The 24th of July saw ten players from the African continent converge at Hotel Tiama in Ivory Coast, for what has been billed as one of the biggest tournaments in Africa. These players had all agreed to participate at the first request, with several leaving what they were doing to accept the invitation to participate and show support for this initiative and vision. The tournament honors the top titled players on the continent and gives both top players and upcoming players something to aspire to, in their quest for relevance on the continent and hopefully on the global scene.
Africa Chess Media has partnered with Avantiline Design Limited to ensure that we bring daily reports on the tournament to Africans. The tournament is run by the Ivory Coast Chess Federation (FIDEC) in partnership with Kasparov Chess Foundation Africa, Kasparov Chess Foundation Francophone and Vivendi. FIDEC has also partnered with TIAMA Hotel (a 5 star rated hotel) to ensure that the participants and organizers are housed at an awesome venue throughout the tournament.
The ten player field consists of:
These 10 top players have been brought together to show the world that Africa indeed has top class players, who only need more exposure as both GM Amin and GM Haddouche have shown in recent years, picking up trophies in different parts of the world, where they have played.
The 25th of July kick-started the hostilities, but before the battle begun, there was a photo-shoot and video interview by the delectable WGM Alina L’Ami, who is the official photographer and reporter for the event. Most of the players tipped GM Amin as the overwhelming favorite for the tournament but this does not mean they would not be fighting from the outset.
The CIV Rapid and Blitz Tournament follows the Grand Chess Tour format where a win counts for two points, a draw counts for one point and a loss counts for zero points in the rapid event and one point for a win, half point for a draw and zero point for a loss, in the blitz event. These points accumulate through the nine rounds of rapid chess played over three days, and eighteen games of blitz which are played as a double round robin over the final two days.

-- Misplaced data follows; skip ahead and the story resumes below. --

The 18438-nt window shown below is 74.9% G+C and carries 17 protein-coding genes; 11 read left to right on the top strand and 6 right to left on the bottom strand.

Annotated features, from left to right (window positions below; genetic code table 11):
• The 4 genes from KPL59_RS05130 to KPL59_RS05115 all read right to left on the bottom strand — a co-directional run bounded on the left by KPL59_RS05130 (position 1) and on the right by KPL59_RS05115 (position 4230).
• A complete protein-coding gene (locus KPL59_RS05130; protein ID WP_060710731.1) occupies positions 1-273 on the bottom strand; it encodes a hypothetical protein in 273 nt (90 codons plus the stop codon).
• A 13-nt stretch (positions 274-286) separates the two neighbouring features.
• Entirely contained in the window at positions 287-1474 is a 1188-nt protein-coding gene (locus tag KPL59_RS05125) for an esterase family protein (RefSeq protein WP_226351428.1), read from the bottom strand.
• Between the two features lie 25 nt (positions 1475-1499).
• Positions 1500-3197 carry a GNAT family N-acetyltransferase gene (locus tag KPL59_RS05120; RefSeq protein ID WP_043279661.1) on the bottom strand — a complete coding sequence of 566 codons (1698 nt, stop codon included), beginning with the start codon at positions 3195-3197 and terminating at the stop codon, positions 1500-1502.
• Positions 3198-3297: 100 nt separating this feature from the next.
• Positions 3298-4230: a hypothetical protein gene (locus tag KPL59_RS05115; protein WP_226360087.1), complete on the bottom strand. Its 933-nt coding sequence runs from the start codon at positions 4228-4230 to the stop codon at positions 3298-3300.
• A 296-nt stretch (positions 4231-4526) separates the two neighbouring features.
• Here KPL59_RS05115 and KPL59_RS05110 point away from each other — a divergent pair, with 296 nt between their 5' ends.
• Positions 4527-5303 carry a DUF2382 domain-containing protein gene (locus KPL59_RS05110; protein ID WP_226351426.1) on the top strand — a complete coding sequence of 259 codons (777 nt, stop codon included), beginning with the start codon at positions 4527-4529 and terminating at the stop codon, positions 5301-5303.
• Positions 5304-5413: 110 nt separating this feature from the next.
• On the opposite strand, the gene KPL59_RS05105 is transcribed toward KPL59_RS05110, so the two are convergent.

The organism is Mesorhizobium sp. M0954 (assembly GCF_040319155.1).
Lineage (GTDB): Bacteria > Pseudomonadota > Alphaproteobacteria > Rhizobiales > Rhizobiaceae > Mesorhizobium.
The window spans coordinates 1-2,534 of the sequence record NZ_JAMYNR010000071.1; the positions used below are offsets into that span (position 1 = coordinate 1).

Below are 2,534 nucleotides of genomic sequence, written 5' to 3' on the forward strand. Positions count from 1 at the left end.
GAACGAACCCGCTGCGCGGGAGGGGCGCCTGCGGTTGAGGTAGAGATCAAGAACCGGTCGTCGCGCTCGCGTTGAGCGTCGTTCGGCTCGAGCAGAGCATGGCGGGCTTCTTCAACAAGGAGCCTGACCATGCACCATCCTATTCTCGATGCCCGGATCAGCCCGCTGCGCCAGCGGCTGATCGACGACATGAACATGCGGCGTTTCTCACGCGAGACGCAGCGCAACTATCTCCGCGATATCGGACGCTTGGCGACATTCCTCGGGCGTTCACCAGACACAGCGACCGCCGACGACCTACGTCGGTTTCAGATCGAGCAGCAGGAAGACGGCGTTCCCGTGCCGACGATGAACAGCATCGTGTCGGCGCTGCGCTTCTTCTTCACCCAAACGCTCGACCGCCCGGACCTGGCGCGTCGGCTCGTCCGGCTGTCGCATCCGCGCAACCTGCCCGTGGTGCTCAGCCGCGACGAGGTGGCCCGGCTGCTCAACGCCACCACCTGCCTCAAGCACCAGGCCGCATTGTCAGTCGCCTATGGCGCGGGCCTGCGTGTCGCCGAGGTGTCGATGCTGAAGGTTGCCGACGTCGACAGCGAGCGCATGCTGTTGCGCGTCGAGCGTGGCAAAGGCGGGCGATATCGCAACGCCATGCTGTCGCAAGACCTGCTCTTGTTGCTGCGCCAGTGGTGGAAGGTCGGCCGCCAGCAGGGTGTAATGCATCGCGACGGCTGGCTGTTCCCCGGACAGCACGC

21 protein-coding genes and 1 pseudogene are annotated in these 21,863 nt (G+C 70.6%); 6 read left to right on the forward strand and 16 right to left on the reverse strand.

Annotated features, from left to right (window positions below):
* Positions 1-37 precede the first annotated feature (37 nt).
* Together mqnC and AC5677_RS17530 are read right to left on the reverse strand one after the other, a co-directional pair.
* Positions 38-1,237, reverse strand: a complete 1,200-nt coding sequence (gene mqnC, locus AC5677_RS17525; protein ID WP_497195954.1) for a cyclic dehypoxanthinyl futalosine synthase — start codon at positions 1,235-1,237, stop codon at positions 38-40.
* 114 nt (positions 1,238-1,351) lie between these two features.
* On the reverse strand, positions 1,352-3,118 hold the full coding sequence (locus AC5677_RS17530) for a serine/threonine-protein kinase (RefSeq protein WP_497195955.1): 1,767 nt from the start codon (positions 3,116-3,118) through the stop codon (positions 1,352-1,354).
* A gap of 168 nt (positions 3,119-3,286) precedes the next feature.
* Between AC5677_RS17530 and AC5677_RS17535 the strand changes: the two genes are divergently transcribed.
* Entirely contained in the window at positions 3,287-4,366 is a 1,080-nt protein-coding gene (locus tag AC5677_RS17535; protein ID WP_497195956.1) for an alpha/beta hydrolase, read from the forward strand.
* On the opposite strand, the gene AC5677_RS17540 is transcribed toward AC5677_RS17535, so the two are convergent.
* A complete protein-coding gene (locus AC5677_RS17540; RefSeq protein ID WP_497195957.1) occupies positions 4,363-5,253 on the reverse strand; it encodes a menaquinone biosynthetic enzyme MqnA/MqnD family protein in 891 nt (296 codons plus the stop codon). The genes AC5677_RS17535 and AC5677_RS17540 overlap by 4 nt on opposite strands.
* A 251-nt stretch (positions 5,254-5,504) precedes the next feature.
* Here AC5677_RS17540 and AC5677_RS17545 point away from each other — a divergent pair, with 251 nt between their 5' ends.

As the tournament kicked off with the rapid time control, GM Amin, GM Haddouche, young IM Rakotomaharo and IM Kayonde all picked up important victories in the first round. IM El Adnani stole the draw from IM Adu who came into the tournament with the plan of winning it (but didn’t they all?).
The second round had really interesting results, as GM Slim Belkhodja fell for the second time to IM El Adnani in a quick twenty-eight (28) move game. IM Adu missed a queen trap in a game where the pressure had been on from the opening, and he eventually succumbed to IM Ssegwanyi. Fy played some brilliant chess to deny GM Solomon Kenny the full point, and David Silva showed attacking prowess and determination to pick up the point against IM Kayonde.
The game of the second round was undoubtedly the battle of the two Amin(es), as Bassem took on Haddouche in a battle which went all the way to a tense end-game. While Bassem felt he had taken the game, Haddouche defended resolutely while playing on increment for over 30 moves to finally pull off the draw with a knight sacrifice which was just in time to secure the draw.
Going into the third round, GM Slim Belkhodja would have been feeling the heat at the bottom of the table, but was unable to do anything about the situation, as GM Haddouche piled the pain on him with a crushing win. This took Haddouche into the lead after GM Amin Bassem had to battle back from a seemingly losing position to force a three‑fold repetition against IM Andrew Kayonde.
The battle of the youngsters left IM David Silva aghast as he believed he would come out on top, but Fy had other plans and pulled out a devastating victory which effectively killed dinner for the Angolan wonder kid. IM Adu Oladapo came into the final round with his round 2 loss seemingly still on his mind. He pushed too hard for the win against GM Kenny Solomon and eventually lost his second straight game to the South African Grandmaster (who would not be participating at the forthcoming Batumi Chess Olympiad in Georgia).
The final game to end in this round, saw IM El Adnani Mokliss continue his excellent start as he recorded another clinical win over Uganda’s IM Arthur Ssegwanyi. Arthur fought hard but was unable to curtail the incoming train which smashed through and left him near the back of the pack as he enters the second day’s play.
The fourth round will start today at 3pm GMT, 4pm West African Time and 5pm CAT. And all those who would like to follow the games can do so via Chess24 and the Followchess website or mobile apps. Everyone can also follow the live commentary by Ben Simon and GM Robert Hungaski via the Saint Louis Chess Club YouTube channel
While the Africa Chess Media YouTube channel will also be launched within the day to allow for videos from the tournament venue.
We are indeed glad for the opportunity to cover this great vision of a tournament, and we hope to cover more as the year goes by.
Expect the report from day two tomorrow.